Of course, these payoff methods also have their drawbacks. You may find:

  • Its a slow process. Increasing your payments with only the cash you have on hand right now means you may pay off your debt slower compared to a personal loan.
  • Your budget doesnt work with it. If your budget is already stretched thin as it is, you may not have any extra money to put toward higher credit card payments.

How To Choose The Best Personal Loan

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There are many different personal loan lenders that charge different interest rates and fees and offer various repayment terms. Theres no one set of standards that personal loans follow, which means you could see a wide range of offers based on what you qualify for. When exploring personal loan options, consider:

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Civil Judgments Dont Affect Your Credit Score

Finally, I want to touch on judgments. Civil judgments are no longer reported on your credit report by any of the three main reporting agencies, so they cant impact your score. A judgment issued in August 2012 for this debt would have been within the statute of limitations in 2012.

Its important to know that Pennsylvania does not allow wage garnishment for credit card debt. In the case of a judgment, the collector had four years to collect in Pennsylvania, and then they could have gone back to court to have the judgment renewed.

There is no law that says the court must contact you if the judgment is renewed, though. But you should still be able to find out if you do have an outstanding judgment online, so it could well be that either there was no judgment in the first place or it was not renewed.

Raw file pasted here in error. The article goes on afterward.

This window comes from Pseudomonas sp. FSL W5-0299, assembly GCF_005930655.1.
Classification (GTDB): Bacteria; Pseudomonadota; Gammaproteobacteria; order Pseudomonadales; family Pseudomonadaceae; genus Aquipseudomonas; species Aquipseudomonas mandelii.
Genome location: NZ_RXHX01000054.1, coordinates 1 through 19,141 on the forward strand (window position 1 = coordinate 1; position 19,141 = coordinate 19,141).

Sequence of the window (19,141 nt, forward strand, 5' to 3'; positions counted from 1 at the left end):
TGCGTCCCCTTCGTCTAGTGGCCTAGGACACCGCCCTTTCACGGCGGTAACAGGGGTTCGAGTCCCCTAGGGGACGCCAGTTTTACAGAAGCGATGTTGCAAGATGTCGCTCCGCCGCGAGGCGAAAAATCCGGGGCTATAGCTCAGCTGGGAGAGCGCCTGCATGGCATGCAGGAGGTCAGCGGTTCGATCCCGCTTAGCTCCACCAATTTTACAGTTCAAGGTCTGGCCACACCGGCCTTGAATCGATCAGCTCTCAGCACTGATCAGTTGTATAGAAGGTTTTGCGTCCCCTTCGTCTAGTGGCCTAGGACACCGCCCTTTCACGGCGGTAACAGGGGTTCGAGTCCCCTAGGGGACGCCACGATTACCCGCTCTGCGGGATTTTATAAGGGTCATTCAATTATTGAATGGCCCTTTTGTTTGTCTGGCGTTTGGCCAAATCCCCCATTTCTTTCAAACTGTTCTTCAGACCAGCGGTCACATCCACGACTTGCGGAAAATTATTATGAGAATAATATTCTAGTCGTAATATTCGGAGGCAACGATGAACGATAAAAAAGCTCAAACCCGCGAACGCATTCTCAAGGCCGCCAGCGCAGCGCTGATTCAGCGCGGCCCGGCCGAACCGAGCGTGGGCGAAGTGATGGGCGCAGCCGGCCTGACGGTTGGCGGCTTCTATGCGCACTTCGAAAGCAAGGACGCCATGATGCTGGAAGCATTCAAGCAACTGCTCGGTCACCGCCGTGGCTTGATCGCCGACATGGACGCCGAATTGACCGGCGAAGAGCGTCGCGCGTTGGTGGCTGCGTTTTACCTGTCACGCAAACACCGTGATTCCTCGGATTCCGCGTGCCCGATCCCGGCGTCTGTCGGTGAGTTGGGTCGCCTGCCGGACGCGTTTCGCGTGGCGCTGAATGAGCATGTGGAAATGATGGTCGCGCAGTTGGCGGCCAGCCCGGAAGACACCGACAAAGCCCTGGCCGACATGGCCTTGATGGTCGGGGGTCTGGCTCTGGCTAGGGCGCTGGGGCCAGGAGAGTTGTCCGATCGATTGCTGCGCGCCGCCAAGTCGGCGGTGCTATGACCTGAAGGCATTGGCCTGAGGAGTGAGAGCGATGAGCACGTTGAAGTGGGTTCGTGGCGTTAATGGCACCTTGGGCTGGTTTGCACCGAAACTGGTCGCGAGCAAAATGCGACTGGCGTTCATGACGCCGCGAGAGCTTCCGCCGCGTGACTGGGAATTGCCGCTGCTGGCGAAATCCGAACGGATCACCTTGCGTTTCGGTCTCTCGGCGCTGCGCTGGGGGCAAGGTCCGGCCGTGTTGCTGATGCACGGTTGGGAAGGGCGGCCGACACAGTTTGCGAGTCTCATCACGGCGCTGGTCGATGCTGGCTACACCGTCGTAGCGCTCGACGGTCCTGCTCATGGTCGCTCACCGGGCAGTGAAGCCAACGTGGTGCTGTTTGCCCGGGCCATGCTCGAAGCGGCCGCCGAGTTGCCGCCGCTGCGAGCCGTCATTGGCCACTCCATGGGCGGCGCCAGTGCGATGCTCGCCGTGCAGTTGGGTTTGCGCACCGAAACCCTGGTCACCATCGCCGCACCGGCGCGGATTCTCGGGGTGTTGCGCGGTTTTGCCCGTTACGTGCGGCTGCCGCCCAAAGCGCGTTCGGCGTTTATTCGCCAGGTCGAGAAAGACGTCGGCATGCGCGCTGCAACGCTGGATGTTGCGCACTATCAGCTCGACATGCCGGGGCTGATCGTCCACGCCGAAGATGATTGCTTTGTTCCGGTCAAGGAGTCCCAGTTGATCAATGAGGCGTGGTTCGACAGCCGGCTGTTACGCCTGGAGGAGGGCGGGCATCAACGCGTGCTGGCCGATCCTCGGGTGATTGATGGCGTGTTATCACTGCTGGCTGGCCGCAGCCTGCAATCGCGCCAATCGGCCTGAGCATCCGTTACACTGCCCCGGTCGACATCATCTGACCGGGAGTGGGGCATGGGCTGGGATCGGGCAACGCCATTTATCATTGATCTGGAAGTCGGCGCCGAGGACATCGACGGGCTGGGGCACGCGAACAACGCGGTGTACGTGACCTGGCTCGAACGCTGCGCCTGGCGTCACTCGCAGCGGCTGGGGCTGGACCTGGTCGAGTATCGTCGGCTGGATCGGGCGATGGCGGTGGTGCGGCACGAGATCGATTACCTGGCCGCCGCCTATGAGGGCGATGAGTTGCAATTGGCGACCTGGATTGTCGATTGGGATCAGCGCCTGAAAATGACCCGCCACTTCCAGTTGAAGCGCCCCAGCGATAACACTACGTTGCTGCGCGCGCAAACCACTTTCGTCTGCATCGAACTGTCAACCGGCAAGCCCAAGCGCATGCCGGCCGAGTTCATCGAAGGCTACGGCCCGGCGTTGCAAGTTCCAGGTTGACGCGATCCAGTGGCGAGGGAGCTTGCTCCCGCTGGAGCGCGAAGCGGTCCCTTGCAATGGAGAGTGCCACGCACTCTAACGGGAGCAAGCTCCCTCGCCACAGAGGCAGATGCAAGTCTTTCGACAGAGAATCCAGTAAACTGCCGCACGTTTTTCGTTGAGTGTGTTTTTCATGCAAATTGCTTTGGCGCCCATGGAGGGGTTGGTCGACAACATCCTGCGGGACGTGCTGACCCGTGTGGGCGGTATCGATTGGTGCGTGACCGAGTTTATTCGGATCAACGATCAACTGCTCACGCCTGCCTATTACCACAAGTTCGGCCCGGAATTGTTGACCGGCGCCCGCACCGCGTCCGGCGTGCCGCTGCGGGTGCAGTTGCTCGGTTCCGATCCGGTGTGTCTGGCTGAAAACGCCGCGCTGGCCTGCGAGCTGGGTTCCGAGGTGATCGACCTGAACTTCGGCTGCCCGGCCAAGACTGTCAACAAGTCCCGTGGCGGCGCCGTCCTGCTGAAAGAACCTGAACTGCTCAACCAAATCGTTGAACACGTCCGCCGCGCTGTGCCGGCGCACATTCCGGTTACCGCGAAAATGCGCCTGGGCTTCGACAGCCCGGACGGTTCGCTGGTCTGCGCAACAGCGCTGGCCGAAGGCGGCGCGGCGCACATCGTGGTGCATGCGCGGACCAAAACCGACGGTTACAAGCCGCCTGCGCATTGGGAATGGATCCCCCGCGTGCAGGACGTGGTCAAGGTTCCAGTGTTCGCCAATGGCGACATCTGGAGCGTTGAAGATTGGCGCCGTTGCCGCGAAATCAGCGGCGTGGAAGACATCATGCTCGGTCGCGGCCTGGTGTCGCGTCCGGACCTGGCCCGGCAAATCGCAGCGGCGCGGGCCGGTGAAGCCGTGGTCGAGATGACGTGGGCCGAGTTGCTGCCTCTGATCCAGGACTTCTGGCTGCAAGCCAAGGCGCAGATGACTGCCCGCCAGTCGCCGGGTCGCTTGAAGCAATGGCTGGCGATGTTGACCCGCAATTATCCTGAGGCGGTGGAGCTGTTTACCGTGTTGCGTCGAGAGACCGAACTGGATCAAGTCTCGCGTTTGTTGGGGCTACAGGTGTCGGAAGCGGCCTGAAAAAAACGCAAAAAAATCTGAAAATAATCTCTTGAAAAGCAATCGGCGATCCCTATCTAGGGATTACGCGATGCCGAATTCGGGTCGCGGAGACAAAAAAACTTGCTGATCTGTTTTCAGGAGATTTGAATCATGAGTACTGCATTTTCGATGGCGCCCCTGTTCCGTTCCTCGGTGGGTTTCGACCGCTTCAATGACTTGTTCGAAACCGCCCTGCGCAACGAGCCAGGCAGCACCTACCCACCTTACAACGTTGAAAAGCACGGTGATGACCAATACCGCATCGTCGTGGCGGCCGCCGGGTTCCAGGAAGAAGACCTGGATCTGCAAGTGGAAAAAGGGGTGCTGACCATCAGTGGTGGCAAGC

My advice is to be very careful with what you decide to do about this debt and dont skimp on the paper trail.

Remember to keep track of your score!

How To Save Money

There are two major categories of expenses you can reduce to save money: fixed and variable. Fixed expenses are recurring bills that don’t change, like your rent or mortgage, while variable expenses, like entertainment and meals out, can vary from month to month. Here’s how to address both:

  • You won’t know where to cut back if you’re unsure where your money is going in the first place. Make a budget so you can assess what you’re currently spending and where there’s room to trim.
  • Target your biggest monthly expenses first, like rent and transportation. Moving into a less expensive place, getting a roommate or refinancing your mortgage can all yield big savings. Buying a used car instead of a new one or shopping for cheaper car insurance could also help bring down monthly bills.